Access to land 

In most countries in the world where Birds of Prey are flown free there is an abundance of good open land where you should be able to get permission to fly.  In the UK, good land can be hard to come by and your choice of bird may be limited by the type of land you have available and any quarry species you have on it.

If you live in a crowded urban area it is still possible to keep and fly birds of prey, but you must ensure that you have easy access each day to suitable open spaces where the hawk will not be distracted or tempted by domestic animals.

The type of land available is also a key factor in choosing your flying companion.   Wide open spaces are needed for falcons, whilst enclosed land with trees and other obstructions is more suited to the broadwing and shortwing hawks.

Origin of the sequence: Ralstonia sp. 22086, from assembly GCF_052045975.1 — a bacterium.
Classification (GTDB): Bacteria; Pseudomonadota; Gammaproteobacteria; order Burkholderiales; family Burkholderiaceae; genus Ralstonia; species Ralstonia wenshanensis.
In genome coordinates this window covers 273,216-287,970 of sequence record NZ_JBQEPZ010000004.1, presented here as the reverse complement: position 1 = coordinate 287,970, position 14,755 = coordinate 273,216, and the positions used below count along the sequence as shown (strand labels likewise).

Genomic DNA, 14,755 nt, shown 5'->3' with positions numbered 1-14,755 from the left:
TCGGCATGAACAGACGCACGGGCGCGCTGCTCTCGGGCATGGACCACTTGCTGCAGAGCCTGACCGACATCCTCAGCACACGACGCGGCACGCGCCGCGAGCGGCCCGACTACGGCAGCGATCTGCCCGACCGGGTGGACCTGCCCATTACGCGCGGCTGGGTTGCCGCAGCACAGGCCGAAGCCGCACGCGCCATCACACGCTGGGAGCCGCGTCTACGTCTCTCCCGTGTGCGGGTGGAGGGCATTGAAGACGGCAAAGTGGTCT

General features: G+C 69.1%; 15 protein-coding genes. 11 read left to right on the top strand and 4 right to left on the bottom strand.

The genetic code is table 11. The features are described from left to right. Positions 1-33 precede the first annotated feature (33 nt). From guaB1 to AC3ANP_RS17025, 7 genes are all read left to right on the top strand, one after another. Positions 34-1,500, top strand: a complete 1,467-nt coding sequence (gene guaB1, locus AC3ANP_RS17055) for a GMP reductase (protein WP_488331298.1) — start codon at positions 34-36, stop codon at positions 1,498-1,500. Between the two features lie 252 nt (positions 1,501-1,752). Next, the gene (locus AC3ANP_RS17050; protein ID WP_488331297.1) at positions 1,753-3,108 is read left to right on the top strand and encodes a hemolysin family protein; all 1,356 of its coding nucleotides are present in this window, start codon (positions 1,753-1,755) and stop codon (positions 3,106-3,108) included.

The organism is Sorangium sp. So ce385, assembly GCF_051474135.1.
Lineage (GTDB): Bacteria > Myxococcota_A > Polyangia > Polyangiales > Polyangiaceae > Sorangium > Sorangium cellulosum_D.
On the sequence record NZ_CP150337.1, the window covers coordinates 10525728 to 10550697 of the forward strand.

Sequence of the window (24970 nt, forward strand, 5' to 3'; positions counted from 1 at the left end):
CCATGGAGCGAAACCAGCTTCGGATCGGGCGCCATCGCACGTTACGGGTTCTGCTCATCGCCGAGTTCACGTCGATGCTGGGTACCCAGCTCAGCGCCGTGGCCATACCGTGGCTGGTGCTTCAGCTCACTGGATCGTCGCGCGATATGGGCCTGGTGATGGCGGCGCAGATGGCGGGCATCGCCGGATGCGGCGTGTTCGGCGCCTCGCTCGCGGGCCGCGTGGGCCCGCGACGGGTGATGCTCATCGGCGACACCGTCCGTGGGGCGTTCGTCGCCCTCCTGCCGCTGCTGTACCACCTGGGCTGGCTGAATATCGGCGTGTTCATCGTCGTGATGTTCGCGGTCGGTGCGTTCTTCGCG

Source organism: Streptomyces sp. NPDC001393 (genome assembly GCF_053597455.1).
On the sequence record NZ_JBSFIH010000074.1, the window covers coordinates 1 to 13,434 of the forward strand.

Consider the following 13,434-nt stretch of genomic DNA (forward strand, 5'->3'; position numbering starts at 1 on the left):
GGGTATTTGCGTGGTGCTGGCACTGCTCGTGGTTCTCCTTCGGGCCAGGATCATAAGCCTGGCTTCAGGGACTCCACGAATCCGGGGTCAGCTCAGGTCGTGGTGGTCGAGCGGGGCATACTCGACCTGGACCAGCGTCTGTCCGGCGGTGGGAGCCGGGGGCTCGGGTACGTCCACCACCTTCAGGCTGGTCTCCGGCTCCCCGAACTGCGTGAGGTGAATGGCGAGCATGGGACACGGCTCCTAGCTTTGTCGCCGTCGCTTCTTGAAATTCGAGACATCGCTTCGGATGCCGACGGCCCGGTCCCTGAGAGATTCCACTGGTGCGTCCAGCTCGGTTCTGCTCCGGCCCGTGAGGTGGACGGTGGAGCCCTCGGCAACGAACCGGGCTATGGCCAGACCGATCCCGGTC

If you intend to actively hunt with your bird of prey then you must make your choice based upon the quarry to have available on your hunting land.

Ground game usually suggests one of the Buzzard Family (although Saker Falcons and their hybrids can be used).  Fast flying game birds on open land suggests falcons.

In his book ‘Falconry and Hawking’ Phillip Glasier devotes more than 20 pages to descriptions of the Hawks and Falcons most likely to be used for Falconry purposes.

Imprint versus parent reared.

What is an imprint – how does its temperament differ from a bird that has been raised by its parents?

The advice for most first timers is to take a parent reared bird as its temperament should be predictable.  The correct imprinting of birds during its early life will produce different behaviour characteristics, and if imprinting is carried out badly the bird can be difficult or even dangerous to work with.